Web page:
WASHINGTON — Tour a nuclear missile base in North Dakota. Check out the inventory of nuclear-capable B-2 Stealth bombers in Missouri. Study the Pentagon's strategy for fighting a nuclear war.
Sound like peeking at state secrets? Not in the age of the Internet.
The federal government, led by the Defense Department, has quietly taken the lead in providing public access to vast amounts of national security information--nuclear and otherwise--that anyone with a computer and a modem can find.
It's not just arcane scientific papers. It's jazzy photos and graphics too.
Recognizing Americans' growing infatuation with the World Wide Web, two private experts on nuclear weapons are publishing an online guide to more than 500 nuclear-related Web sites.
"Even in an area traditionally as secretive as nuclear weapons, the Internet has transformed citizen access," said Robert S. Norris, senior analyst at the Natural Resources Defense Council. He and William Arkin spent several months compiling the guide, which they call "The Internet and the Bomb."
They published paper copies of the guide this week; the online version, with direct links to each Web site, is to be available soon on the home page of the Natural Resources Defense Council's nuclear program, at: http://www.nrdc.org/nrdcpro/nuclear/. They expect private researchers and journalists to use it.
Rick Silva, who manages the Defense Department's main Web site, called DefenseLink, said efforts to help computer users find their way are a valuable service.
"If it's all public information, that's the beauty of the Web," he said.
The guide is not meant to spill any nuclear secrets; the lion's share of Web sites it identifies are maintained by the federal government--mostly the Defense Department. There is little on the Web about nuclear bomb design that you could not already obtain through traditional--and unclassified--sources.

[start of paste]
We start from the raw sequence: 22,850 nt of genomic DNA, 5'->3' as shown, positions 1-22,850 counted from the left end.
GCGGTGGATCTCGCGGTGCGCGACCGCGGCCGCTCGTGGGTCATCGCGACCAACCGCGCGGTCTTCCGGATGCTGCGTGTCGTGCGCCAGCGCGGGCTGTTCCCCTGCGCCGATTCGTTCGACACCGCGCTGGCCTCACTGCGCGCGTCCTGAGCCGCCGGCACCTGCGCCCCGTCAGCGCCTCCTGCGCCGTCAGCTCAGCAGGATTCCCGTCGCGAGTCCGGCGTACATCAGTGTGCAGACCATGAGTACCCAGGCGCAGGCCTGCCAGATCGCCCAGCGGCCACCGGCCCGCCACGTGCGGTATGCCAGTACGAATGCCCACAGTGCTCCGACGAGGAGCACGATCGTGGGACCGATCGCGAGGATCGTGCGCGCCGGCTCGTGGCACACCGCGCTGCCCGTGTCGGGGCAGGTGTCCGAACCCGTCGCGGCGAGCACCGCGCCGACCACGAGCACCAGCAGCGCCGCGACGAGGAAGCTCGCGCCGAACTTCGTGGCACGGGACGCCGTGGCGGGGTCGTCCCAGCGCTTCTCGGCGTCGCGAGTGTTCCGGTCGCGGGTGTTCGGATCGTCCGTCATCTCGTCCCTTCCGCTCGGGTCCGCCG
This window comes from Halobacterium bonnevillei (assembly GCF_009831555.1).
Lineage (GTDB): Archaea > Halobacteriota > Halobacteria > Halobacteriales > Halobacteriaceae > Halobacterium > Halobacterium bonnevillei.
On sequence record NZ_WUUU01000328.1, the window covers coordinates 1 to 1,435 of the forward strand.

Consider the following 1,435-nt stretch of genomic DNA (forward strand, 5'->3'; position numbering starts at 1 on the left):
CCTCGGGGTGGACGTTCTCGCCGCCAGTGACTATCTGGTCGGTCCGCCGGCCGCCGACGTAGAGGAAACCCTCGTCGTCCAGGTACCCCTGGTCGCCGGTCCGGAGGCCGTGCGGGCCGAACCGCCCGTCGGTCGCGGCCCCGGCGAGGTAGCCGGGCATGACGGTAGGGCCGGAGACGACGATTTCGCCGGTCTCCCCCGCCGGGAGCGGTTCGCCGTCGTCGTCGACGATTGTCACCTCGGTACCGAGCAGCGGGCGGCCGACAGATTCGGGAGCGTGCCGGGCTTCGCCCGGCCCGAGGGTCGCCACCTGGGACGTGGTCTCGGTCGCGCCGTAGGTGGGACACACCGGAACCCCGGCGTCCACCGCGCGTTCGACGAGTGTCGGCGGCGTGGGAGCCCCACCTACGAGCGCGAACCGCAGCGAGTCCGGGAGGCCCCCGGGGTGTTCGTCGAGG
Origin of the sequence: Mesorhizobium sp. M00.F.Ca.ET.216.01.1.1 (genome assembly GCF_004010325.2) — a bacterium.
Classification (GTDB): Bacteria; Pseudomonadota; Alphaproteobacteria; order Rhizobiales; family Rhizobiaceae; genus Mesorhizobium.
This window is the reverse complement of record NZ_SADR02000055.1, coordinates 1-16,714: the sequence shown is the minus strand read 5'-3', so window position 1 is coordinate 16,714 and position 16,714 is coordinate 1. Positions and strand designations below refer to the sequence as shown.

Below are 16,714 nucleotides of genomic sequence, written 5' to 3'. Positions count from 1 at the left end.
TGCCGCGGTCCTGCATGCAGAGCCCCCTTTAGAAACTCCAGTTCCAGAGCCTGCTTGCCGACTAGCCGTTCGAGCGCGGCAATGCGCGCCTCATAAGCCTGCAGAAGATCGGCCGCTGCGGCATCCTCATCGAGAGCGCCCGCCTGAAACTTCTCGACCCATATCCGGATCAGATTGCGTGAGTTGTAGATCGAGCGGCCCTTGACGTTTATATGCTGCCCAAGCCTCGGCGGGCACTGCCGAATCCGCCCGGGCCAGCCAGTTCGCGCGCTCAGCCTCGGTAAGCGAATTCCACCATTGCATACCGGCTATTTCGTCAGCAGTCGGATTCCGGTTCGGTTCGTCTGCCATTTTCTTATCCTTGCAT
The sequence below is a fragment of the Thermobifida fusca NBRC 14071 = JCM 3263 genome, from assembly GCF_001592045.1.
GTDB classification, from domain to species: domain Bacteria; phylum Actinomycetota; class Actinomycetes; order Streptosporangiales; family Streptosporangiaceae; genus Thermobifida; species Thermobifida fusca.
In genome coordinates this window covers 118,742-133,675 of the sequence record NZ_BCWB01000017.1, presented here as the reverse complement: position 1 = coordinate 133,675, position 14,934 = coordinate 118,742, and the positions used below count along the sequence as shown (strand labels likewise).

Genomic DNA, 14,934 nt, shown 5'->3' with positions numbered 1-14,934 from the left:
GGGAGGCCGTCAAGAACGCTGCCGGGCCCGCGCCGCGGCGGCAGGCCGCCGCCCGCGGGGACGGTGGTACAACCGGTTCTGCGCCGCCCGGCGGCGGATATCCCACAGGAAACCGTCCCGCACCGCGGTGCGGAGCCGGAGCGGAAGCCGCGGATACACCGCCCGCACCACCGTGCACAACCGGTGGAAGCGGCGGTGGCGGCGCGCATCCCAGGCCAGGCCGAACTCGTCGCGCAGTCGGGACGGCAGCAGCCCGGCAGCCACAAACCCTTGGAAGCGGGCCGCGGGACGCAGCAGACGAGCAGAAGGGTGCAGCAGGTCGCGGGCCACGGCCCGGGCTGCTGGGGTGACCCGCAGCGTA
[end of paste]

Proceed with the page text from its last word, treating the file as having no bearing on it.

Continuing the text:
"People should not think there is some deep, dark secret about the bomb," Norris said in an interview. "There really is no secret about the bomb," other than techniques for enriching uranium and processing plutonium.
The Pentagon has strict rules about the kinds of nuclear-related information it puts on the Internet. Typical of the warnings you encounter on a Defense Department Web site is this one on the home page of Francis E. Warren Air Force Base, Wyo., home to 200 nuclear intercontinental ballistic missiles:
"Warning!!! Unclassified, nonsensitive, non-Privacy Act use only!!!"
And this for good measure: "Unauthorized use could result in criminal prosecution."
Keeping in mind that users of the Pentagon's Web sites are subject to online monitoring by computer security watchers, here is a small sampling of attractions:
* On the home page of the 91st Missile Wing at Minot Air Force Base, N.D., you can tour the home of the "Roughriders," as these missileers call themselves. Among the sights: a photograph of an airman inside a missile silo, a view of the warheads atop a Minuteman III nuclear missile and a map of Minot's missile fields scattered between Grand Forks and Williston, N.D.
* In the Joint Chiefs of Staff Joint Electronic Library, the text of JP 3-12, "Doctrine for Joint Nuclear Operations." This unclassified document spells out the Pentagon's basic concepts for planning, conducting and concluding a nuclear war. When it mentions the "initial laydown of nuclear weapons," it is referring not to disarmament but to a beginning salvo of nuclear strikes.
* Each of the military services has a site for "lessons learned" from war games. You can identify these exercises by code name and tell which involve nuclear war gaming, but the text of the actual "lessons" is not available. The Air Force notes that it puts these texts only on the SIPRNET, a classified internet.